Reza Aslan meets ‘experts’ on God

‘Zealot’ author Reza Aslan on MSNBC Nobody has ever mistaken me for a Muslim, but I now feel an affinity … Continued

‘Zealot’ author Reza Aslan on MSNBC

Nobody has ever mistaken me for a Muslim, but I now feel an affinity toward Muslims or, more accurately, toward one Muslim— Reza Aslan. Fox News personality Lauren Green unintentionally helped Aslan’s book reach the top of bestseller lists when she repeatedly asked him why a Muslim would write about the “founder of Christianity.” Aslan responded as a professional, mentioning his scholarly credentials and careful research that had helped him draw conclusions independent of his religious beliefs.

I must confess that I have a fantasy of Fox News interviewing me about my book, during which Lauren Green substitutes “atheist” for “Muslim” to discredit anything I say about Jesus. And here’s my snarky response: “Jesus was born and died a Jew, knowing nothing of Christianity. The Bible refers to him as ‘king of the Jews,’ not ‘king of the Christians.’ My vote for founder of Christianity goes to a Jew named Saul, who later became Paul. Perhaps my Jewish background makes me more qualified to talk about Jesus, a fellow Jew, than does someone like you with a Gentile background. Just as we’re both skeptical when members of the American Nazi Party praise Adolph Hitler, shouldn’t we also be skeptical when Christians make claims about an infallible Jesus while literally worshipping the ground he walked on? Of course I’m not comparing Christians to Nazis. I’m just asking whether we have reason to suspect such biased accounts.”

My Jewish upbringing neither qualifies nor disqualifies me from writing about Jesus, Hitler, or anyone else. It’s fair to ask how any author’s background or beliefs might have influenced his or her writings, but the focus should be on whether the author justifies assertions made.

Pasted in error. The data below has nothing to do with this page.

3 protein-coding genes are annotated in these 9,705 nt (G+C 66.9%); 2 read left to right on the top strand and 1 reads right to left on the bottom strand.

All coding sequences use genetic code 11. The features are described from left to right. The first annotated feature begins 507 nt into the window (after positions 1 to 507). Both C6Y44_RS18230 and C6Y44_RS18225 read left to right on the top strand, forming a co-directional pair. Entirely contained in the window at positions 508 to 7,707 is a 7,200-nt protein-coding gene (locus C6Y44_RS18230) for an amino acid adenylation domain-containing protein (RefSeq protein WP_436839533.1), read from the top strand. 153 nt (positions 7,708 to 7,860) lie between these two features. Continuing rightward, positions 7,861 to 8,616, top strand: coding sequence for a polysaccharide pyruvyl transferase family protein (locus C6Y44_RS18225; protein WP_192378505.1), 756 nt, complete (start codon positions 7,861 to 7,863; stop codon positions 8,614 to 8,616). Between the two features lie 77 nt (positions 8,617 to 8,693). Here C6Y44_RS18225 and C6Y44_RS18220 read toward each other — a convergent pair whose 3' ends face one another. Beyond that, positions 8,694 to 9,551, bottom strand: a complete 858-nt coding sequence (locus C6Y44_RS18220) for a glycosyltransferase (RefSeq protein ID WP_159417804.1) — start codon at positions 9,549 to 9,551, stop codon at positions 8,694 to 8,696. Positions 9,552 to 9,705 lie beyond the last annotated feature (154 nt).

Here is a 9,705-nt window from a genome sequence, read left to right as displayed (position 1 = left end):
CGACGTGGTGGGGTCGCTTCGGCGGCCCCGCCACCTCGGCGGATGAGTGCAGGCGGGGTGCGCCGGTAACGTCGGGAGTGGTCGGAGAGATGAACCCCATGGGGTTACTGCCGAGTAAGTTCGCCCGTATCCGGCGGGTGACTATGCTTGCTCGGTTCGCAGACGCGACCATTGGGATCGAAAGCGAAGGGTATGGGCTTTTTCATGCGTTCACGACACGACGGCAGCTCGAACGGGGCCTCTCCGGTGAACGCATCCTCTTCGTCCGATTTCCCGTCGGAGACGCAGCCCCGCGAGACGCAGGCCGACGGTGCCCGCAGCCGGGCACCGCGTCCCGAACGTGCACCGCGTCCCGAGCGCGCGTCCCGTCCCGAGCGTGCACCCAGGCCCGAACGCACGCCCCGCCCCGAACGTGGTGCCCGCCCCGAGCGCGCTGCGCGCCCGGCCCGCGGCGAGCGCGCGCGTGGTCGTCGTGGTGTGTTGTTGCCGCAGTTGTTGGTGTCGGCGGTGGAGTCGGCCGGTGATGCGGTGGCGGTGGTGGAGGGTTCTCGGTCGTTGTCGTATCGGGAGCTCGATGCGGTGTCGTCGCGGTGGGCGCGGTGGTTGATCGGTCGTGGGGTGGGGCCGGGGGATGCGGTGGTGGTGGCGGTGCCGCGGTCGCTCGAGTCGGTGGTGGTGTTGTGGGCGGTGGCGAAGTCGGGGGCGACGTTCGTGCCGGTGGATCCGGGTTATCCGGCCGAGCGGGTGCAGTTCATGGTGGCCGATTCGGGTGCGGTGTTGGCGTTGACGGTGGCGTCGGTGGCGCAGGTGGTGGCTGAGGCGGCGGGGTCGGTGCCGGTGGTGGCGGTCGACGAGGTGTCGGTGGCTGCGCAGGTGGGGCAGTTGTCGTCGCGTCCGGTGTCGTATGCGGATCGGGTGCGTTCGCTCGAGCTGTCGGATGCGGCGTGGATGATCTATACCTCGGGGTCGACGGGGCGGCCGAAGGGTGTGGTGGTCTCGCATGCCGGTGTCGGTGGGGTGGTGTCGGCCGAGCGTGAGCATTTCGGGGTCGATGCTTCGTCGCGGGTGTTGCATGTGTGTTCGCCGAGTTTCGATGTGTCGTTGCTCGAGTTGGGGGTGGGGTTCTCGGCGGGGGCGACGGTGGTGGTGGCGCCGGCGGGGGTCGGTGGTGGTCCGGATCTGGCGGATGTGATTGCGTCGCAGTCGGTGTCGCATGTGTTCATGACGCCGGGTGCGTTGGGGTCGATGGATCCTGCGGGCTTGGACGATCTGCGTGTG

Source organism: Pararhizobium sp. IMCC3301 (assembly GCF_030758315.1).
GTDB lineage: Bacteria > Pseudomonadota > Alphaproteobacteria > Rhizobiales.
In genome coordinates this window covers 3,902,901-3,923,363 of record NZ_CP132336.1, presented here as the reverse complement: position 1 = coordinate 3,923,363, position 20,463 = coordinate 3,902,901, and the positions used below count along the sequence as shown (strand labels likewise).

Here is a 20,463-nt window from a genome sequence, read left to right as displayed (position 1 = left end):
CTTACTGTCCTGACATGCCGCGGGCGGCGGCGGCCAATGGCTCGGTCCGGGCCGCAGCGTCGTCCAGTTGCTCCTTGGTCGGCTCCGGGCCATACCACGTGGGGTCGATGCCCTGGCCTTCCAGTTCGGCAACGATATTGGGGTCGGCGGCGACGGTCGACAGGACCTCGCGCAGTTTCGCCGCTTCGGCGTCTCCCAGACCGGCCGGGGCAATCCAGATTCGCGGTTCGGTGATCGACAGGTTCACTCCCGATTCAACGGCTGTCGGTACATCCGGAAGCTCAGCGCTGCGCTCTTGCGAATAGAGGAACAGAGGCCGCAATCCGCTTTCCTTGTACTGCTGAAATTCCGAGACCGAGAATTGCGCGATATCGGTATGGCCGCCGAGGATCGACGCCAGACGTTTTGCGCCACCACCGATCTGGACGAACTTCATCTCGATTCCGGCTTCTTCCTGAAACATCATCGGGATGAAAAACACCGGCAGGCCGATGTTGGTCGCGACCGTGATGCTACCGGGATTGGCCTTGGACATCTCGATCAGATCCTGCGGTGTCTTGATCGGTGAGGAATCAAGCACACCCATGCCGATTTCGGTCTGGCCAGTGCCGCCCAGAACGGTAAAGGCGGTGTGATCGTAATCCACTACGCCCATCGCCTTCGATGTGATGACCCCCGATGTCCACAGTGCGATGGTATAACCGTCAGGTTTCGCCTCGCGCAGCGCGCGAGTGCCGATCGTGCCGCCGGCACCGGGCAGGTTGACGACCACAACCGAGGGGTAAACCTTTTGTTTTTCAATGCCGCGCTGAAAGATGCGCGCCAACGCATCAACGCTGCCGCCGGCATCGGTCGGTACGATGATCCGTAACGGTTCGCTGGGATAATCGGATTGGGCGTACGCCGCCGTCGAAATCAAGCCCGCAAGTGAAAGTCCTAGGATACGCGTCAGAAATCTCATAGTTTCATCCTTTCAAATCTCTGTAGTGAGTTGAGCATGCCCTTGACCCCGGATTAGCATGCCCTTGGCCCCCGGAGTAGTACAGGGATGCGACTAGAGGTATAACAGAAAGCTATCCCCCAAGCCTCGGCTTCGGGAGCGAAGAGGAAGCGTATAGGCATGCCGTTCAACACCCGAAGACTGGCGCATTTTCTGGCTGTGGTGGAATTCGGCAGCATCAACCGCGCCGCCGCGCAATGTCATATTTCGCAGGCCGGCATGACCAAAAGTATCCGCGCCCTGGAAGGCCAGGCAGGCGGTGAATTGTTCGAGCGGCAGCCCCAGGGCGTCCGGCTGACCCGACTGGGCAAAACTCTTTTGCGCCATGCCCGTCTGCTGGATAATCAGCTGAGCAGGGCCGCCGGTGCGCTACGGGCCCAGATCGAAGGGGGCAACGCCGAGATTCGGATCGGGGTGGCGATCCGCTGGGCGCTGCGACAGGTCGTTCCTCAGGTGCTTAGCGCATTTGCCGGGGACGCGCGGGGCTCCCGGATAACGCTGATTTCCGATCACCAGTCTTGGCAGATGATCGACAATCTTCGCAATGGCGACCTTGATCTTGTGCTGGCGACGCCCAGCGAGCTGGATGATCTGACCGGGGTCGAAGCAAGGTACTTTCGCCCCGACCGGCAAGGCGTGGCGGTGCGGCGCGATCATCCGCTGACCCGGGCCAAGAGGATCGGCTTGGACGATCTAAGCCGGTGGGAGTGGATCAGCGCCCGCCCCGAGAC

Students in secular colleges are often surprised to learn that courses on religion are not designed to strengthen their faith, since classes in a weekday school have different orientations than classes in a Sunday school.

Green probably spent a lot more time in Sunday school than in religious studies classes. Her bio from Fox News mentions her degree in piano performance, but nothing about scholarly religious credentials. Fox adds that she was Miss Minnesota in 1984 and third runner-up in the 1985 Miss America contest. Gretchen Carlson, another Fox News personality, seems to have followed in the same high heels as Loren Green. Carlson was Miss Minnesota in 1988 and went on to become Miss America.

Wait a minute. Am I doing to Green what she did to Aslan—focusing on background and beliefs in an attempt to discredit? After all, winning a beauty contest neither qualifies nor disqualifies anyone from pontificating about religion or interviewing religious scholars. Are my comments about Green even relevant to this discussion? As Fox News is fond of saying, “We report, you decide.”

Still, sometimes I’m asked why I, an atheist mathematician, write about religion. Though I’ve participated in a number of debates, I’ve had no formal religious training beyond my teen years. I know absolutely nothing about God, but I think that qualifies me as an expert on God. To paraphrase Socrates: He who believes he knows something when he knows nothing is more foolish than he who knows he knows nothing.